very like a whale

“…that region of ecstasy on the brink of the final, formless Deep, which is the source and end of all things”
–Mona Douglas, from the foreword to The Sacred Isle

Space and time work differently in dreams.  The most mundane of objects might just be a doorway to another world.  A child’s inflatable paddling pool, for instance, found lying full of water, in an old forgotten corner of the basement in a pub where you once worked.

You went in search of something – who knows what?  Perhaps yourself.  You knew you were lost.

The basement was a labyrinth, full of old, forgotten things.  You wandered for what felt like hours, until you reached the pool.  And in the pool, there was a whale.

Space and time work differently in dreams.

The whale is vast, wild, incomprehensible – and you are somehow alongside it, palm-to-skin, suspended.  In the water?  In the air?  Impossible to tell.  Floating by its flank, you feel its thinking, its one question –

-?-

– and as you form an answer, your two worlds draw back from one another for a moment, like the tide draws back from land before a surge.

You see yourself: standing in the corner of a dusty basement, staring at a child’s inflated paddling pool.  And in the pool there is a whale.

Its great flukes rise above your head and crash onto the water, and the wave engulfs you.

And you drown, or you wake up, or maybe both.

dreams of drowning

When I last lived in Spain, there was nothing between me and the sea.  Our street, Calle Virgen del Socorro, clung to the bare rock of Mount Benacantíl at the edges of the city.  From the windows of our 8th floor flat, the view was of infinity.

photo

the view from our window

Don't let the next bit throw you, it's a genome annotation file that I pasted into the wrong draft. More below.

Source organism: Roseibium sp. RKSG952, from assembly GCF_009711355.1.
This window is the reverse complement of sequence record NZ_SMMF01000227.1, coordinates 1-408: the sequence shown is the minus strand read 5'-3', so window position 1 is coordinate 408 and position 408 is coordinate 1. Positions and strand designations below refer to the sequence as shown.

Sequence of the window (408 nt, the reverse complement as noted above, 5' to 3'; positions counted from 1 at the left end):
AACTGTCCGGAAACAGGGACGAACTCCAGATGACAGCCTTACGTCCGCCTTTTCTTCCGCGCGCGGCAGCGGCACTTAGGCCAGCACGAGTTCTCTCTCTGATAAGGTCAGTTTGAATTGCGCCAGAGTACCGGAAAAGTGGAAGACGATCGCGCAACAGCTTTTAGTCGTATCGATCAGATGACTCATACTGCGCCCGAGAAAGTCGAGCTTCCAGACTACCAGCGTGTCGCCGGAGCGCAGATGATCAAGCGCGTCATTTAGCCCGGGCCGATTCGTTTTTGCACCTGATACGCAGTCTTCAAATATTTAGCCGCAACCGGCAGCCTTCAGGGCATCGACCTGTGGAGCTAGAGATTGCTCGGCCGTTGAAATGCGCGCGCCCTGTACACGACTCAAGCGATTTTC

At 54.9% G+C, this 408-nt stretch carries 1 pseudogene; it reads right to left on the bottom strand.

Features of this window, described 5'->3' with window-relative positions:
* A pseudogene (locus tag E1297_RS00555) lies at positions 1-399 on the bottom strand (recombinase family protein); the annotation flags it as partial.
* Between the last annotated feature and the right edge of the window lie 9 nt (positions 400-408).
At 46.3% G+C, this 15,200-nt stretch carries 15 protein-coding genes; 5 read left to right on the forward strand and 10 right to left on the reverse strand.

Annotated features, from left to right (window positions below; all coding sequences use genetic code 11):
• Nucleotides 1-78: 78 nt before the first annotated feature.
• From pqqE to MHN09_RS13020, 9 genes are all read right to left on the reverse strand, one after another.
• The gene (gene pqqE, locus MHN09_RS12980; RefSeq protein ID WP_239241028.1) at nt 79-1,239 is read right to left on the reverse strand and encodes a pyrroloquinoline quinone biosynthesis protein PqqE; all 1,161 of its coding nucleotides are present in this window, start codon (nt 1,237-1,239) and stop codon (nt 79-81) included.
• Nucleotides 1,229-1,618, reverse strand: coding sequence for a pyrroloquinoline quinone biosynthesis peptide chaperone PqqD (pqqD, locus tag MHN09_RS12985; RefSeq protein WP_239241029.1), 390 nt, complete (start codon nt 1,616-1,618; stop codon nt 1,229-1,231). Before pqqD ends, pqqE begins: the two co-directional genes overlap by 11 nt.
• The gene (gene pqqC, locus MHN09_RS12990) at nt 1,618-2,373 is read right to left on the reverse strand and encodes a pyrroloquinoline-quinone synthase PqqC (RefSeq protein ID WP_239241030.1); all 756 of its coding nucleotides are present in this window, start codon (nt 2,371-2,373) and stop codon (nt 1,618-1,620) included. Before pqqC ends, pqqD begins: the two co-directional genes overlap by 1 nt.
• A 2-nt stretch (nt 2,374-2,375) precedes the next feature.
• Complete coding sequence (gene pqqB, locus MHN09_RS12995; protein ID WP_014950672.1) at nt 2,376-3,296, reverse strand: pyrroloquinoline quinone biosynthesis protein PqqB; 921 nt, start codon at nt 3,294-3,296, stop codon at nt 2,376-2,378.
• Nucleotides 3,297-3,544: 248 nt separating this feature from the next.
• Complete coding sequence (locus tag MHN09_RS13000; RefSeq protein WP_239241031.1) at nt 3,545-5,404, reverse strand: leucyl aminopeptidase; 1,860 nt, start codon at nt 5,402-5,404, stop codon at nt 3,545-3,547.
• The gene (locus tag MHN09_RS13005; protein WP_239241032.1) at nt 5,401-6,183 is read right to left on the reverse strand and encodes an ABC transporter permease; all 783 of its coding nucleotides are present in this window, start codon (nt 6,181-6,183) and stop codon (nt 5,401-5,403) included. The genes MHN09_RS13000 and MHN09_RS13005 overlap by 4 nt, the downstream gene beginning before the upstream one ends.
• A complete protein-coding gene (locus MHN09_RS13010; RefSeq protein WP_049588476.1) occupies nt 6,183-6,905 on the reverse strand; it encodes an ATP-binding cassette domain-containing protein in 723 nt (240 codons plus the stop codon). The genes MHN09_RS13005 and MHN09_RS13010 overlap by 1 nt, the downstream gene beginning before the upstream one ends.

I dreamed of tsunamis over and over.

Everything was clear – I would be sitting at our table chatting, or hanging out the washing on the balcony, when the water struck.  There was no time to get away.  I felt it hit me, cold and brutal, before I woke up gasping.  Over and over.  I have no idea why; I have never been afraid of drowning – at least, no more than I have ever been afraid of death.  But the sea that filled my senses through the waking day overwhelmed me as I slept.

So much of that year seems like a dream to me, tantalisingly hallucinatory – as though I felt it more than I remembered it.  Only those dreams felt real.  The laundry, damp between my fingers.  The sun on the white plastic clothes-horse.  The movement in the air as I turned to face the water.

That was my first taste of living by the sea.  The air smelled of brine and left a film of sea-spray on our hands.  Everything was rusting.  I grew rosemary on our balcony, the only plant that could withstand the constant battering of sun and salty wind.  One particular evening, I remember, the air was pink with dust, and the full moon rose just as the sun was setting.  Alicante was glowing.  Lucentum.  City of light.

The year itself was the most beautiful, most difficult, I’ve ever lived.  A hundred versions of me drowned by night; in my waking life, only the bare rock of me was left.  Six years of life have softened me with growth again, but I still miss the sea.  I never thought I’d fall in love with what killed me, but I have.